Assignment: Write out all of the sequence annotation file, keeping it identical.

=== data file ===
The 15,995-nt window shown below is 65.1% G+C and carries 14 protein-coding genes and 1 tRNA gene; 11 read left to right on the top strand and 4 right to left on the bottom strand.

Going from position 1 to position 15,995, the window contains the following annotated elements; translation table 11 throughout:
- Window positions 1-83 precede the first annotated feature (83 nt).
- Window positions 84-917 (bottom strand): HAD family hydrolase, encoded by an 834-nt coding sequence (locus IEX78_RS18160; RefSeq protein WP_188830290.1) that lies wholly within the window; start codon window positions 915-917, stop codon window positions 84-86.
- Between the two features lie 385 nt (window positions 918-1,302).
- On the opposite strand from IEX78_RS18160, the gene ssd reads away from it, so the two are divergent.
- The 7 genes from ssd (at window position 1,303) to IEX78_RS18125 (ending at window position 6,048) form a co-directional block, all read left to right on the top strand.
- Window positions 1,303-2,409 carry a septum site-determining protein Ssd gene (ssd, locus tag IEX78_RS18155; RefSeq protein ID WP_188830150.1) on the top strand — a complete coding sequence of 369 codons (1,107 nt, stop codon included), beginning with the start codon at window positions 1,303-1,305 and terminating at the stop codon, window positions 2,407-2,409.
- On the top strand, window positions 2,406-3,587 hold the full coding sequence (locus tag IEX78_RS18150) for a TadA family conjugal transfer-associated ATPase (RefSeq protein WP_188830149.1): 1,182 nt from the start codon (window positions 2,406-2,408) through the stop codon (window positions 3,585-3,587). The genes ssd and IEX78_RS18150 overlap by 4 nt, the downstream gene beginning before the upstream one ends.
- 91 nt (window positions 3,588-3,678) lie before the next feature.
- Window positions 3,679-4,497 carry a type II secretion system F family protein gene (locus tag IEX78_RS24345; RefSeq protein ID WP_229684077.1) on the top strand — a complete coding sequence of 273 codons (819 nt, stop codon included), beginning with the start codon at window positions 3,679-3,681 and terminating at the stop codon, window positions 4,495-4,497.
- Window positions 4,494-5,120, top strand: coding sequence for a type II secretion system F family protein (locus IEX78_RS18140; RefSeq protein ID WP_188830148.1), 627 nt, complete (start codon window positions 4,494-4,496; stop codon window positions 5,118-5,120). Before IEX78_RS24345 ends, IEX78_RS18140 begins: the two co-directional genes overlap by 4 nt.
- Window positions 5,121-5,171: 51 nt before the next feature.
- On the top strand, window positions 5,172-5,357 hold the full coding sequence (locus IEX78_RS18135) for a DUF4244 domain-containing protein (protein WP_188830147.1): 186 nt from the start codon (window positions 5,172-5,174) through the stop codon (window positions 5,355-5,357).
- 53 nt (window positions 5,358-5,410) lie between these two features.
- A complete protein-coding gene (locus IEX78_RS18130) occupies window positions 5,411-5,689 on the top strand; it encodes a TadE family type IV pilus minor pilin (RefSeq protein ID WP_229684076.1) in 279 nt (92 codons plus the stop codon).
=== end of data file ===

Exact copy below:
The 15,995-nt window shown below is 65.1% G+C and carries 14 protein-coding genes and 1 tRNA gene; 11 read left to right on the top strand and 4 right to left on the bottom strand.

Going from position 1 to position 15,995, the window contains the following annotated elements; translation table 11 throughout:
- Window positions 1-83 precede the first annotated feature (83 nt).
- Window positions 84-917 (bottom strand): HAD family hydrolase, encoded by an 834-nt coding sequence (locus IEX78_RS18160; RefSeq protein WP_188830290.1) that lies wholly within the window; start codon window positions 915-917, stop codon window positions 84-86.
- Between the two features lie 385 nt (window positions 918-1,302).
- On the opposite strand from IEX78_RS18160, the gene ssd reads away from it, so the two are divergent.
- The 7 genes from ssd (at window position 1,303) to IEX78_RS18125 (ending at window position 6,048) form a co-directional block, all read left to right on the top strand.
- Window positions 1,303-2,409 carry a septum site-determining protein Ssd gene (ssd, locus tag IEX78_RS18155; RefSeq protein ID WP_188830150.1) on the top strand — a complete coding sequence of 369 codons (1,107 nt, stop codon included), beginning with the start codon at window positions 1,303-1,305 and terminating at the stop codon, window positions 2,407-2,409.
- On the top strand, window positions 2,406-3,587 hold the full coding sequence (locus tag IEX78_RS18150) for a TadA family conjugal transfer-associated ATPase (RefSeq protein WP_188830149.1): 1,182 nt from the start codon (window positions 2,406-2,408) through the stop codon (window positions 3,585-3,587). The genes ssd and IEX78_RS18150 overlap by 4 nt, the downstream gene beginning before the upstream one ends.
- 91 nt (window positions 3,588-3,678) lie before the next feature.
- Window positions 3,679-4,497 carry a type II secretion system F family protein gene (locus tag IEX78_RS24345; RefSeq protein ID WP_229684077.1) on the top strand — a complete coding sequence of 273 codons (819 nt, stop codon included), beginning with the start codon at window positions 3,679-3,681 and terminating at the stop codon, window positions 4,495-4,497.
- Window positions 4,494-5,120, top strand: coding sequence for a type II secretion system F family protein (locus IEX78_RS18140; RefSeq protein ID WP_188830148.1), 627 nt, complete (start codon window positions 4,494-4,496; stop codon window positions 5,118-5,120). Before IEX78_RS24345 ends, IEX78_RS18140 begins: the two co-directional genes overlap by 4 nt.
- Window positions 5,121-5,171: 51 nt before the next feature.
- On the top strand, window positions 5,172-5,357 hold the full coding sequence (locus IEX78_RS18135) for a DUF4244 domain-containing protein (protein WP_188830147.1): 186 nt from the start codon (window positions 5,172-5,174) through the stop codon (window positions 5,355-5,357).
- 53 nt (window positions 5,358-5,410) lie between these two features.
- A complete protein-coding gene (locus IEX78_RS18130) occupies window positions 5,411-5,689 on the top strand; it encodes a TadE family type IV pilus minor pilin (RefSeq protein ID WP_229684076.1) in 279 nt (92 codons plus the stop codon).